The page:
I have written two posts in the past on the differences between Basic MSI, InstallScript, and InstallScript MSI projects in InstallShield. Here are the links to those posts:
In the first link above, I mentioned that if you are just starting out, the Basic MSI project has a steeper learning curve than the InstallScript project. Well, a reader wrote and asked me why? Here's the answer.
InstallScript projects are driven by a script. Usually, InstallScript projects also broken up into separate event handler scripts. So, this model of installation development is more intuitive and more closely resembles basic Windows application development. InstallScript is a procedural-based language and is very easy to learn.
Basic MSI projects are totally different. They are driven by the Windows Installer (MSI), which is governed by a sequence of actions. These actions are of two types, Standard and Custom. These actions control the user interface of the installation and they make all necessary modifications to the user's system. In addition, the majority of information in the Basic MSI project is held in a set of tables, as an MSI file is really a relational database. Unless a person learned to work with the Windows Installer initially, they may find that working with a set of tables is less intuitive than working with a script.
There are other differences, in an InstallScript project, all the UI elements are performed by function calls made from the script. In a Basic MSI project, the UI elements are performed by a set of actions, and these actions generally involve a sequence of dialogs. To define how each of the dialogs behaves, you have to define behaviors for each of the controls in the dialogs. This is done through the setting of properties for the controls.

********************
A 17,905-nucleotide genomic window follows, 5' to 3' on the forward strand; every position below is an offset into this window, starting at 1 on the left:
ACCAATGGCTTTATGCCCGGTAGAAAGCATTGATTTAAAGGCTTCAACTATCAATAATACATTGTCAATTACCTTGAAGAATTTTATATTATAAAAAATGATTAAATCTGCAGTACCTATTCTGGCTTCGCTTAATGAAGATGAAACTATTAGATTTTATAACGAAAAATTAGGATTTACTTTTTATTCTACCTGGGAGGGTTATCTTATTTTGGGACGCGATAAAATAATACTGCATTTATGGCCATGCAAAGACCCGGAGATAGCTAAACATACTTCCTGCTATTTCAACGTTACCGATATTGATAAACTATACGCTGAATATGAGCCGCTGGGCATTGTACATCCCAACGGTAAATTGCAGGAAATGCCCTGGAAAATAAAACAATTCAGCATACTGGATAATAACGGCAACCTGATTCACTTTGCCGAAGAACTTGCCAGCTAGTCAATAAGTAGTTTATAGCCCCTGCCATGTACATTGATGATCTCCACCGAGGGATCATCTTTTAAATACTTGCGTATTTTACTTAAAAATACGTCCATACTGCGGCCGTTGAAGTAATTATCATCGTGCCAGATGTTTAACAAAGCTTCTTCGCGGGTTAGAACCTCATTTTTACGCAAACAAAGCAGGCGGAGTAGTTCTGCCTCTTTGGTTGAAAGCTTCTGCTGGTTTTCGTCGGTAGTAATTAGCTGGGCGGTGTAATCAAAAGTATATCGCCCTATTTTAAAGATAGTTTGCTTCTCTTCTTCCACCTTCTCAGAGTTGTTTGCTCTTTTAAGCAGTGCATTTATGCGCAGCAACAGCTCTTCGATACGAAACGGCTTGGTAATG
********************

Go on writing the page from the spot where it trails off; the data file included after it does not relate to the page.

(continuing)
Another big difference is that in order to customize a Basic MSI installation and have a piece of functionality that is not provided by default by the Windows Installer, you have to write a custom action. Custom Actions are actions that you create and insert into the sequence of a Basic MSI installation. There are many different types of custom actions that you can create, but generally people write custom actions in InstallScript. Basically, you write an InstallScript function that performs a specific task, and then you create a custom action that calls that function. These can be a little confusing to set up the first couple of times you do them.
Even though you now know the differences between the project types, and may think that you would never want to create a Basic MSI project because it is initially harder, just remember that Basic MSI development is not difficult when someone shows you how to do it. That's why I developed the InstallShield Training DVD courses, and that's why in the courses I take people by the hand and show them what to do. It makes a huge difference.
If you want to quickly learn how to develop Basic MSI installations, go to this link now: